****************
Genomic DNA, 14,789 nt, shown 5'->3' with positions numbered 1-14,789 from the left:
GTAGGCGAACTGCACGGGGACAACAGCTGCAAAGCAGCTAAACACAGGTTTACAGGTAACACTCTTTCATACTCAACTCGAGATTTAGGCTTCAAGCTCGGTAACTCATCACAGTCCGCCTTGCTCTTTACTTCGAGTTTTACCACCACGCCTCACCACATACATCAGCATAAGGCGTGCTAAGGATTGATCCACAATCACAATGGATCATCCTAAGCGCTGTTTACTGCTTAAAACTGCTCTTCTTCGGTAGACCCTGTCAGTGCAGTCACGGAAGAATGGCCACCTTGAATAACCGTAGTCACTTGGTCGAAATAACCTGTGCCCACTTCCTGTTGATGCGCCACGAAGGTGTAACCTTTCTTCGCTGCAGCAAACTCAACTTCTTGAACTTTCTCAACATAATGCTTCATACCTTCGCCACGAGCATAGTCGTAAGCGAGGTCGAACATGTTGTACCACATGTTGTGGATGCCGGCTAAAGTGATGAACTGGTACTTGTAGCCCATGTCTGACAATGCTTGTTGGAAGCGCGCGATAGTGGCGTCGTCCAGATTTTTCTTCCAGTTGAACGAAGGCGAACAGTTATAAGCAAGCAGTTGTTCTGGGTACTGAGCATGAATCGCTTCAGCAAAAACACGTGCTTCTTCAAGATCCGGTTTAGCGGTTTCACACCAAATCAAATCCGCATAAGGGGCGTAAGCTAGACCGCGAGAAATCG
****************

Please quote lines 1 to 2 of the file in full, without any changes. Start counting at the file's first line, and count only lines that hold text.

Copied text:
Genomic DNA, 14,789 nt, shown 5'->3' with positions numbered 1-14,789 from the left:
GTAGGCGAACTGCACGGGGACAACAGCTGCAAAGCAGCTAAACACAGGTTTACAGGTAACACTCTTTCATACTCAACTCGAGATTTAGGCTTCAAGCTCGGTAACTCATCACAGTCCGCCTTGCTCTTTACTTCGAGTTTTACCACCACGCCTCACCACATACATCAGCATAAGGCGTGCTAAGGATTGATCCACAATCACAATGGATCATCCTAAGCGCTGTTTACTGCTTAAAACTGCTCTTCTTCGGTAGACCCTGTCAGTGCAGTCACGGAAGAATGGCCACCTTGAATAACCGTAGTCACTTGGTCGAAATAACCTGTGCCCACTTCCTGTTGATGCGCCACGAAGGTGTAACCTTTCTTCGCTGCAGCAAACTCAACTTCTTGAACTTTCTCAACATAATGCTTCATACCTTCGCCACGAGCATAGTCGTAAGCGAGGTCGAACATGTTGTACCACATGTTGTGGATGCCGGCTAAAGTGATGAACTGGTACTTGTAGCCCATGTCTGACAATGCTTGTTGGAAGCGCGCGATAGTGGCGTCGTCCAGATTTTTCTTCCAGTTGAACGAAGGCGAACAGTTATAAGCAAGCAGTTGTTCTGGGTACTGAGCATGAATCGCTTCAGCAAAAACACGTGCTTCTTCAAGATCCGGTTTAGCGGTTTCACACCAAATCAAATCCGCATAAGGGGCGTAAGCTAGACCGCGAGAAATCG